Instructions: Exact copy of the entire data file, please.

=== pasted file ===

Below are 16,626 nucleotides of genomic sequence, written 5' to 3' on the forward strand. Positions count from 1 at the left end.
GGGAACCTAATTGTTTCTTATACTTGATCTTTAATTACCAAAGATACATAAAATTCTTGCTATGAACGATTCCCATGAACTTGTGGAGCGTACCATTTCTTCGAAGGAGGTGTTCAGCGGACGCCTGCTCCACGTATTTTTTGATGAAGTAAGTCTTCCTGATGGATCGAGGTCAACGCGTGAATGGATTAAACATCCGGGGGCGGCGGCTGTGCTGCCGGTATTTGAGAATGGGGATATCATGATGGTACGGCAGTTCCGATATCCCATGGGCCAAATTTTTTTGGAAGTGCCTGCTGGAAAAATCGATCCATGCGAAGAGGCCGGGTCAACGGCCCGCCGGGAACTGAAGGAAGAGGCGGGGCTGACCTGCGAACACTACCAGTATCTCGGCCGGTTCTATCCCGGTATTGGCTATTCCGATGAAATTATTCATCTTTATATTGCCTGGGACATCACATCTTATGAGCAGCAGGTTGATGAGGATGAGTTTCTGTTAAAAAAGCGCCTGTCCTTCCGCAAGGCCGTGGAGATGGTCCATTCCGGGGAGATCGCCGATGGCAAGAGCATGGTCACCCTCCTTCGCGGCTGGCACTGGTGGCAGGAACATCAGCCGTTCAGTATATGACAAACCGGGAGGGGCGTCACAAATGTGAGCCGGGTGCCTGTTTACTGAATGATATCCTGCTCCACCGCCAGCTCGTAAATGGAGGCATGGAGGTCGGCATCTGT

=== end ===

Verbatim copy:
Below are 16,626 nucleotides of genomic sequence, written 5' to 3' on the forward strand. Positions count from 1 at the left end.
GGGAACCTAATTGTTTCTTATACTTGATCTTTAATTACCAAAGATACATAAAATTCTTGCTATGAACGATTCCCATGAACTTGTGGAGCGTACCATTTCTTCGAAGGAGGTGTTCAGCGGACGCCTGCTCCACGTATTTTTTGATGAAGTAAGTCTTCCTGATGGATCGAGGTCAACGCGTGAATGGATTAAACATCCGGGGGCGGCGGCTGTGCTGCCGGTATTTGAGAATGGGGATATCATGATGGTACGGCAGTTCCGATATCCCATGGGCCAAATTTTTTTGGAAGTGCCTGCTGGAAAAATCGATCCATGCGAAGAGGCCGGGTCAACGGCCCGCCGGGAACTGAAGGAAGAGGCGGGGCTGACCTGCGAACACTACCAGTATCTCGGCCGGTTCTATCCCGGTATTGGCTATTCCGATGAAATTATTCATCTTTATATTGCCTGGGACATCACATCTTATGAGCAGCAGGTTGATGAGGATGAGTTTCTGTTAAAAAAGCGCCTGTCCTTCCGCAAGGCCGTGGAGATGGTCCATTCCGGGGAGATCGCCGATGGCAAGAGCATGGTCACCCTCCTTCGCGGCTGGCACTGGTGGCAGGAACATCAGCCGTTCAGTATATGACAAACCGGGAGGGGCGTCACAAATGTGAGCCGGGTGCCTGTTTACTGAATGATATCCTGCTCCACCGCCAGCTCGTAAATGGAGGCATGGAGGTCGGCATCTGT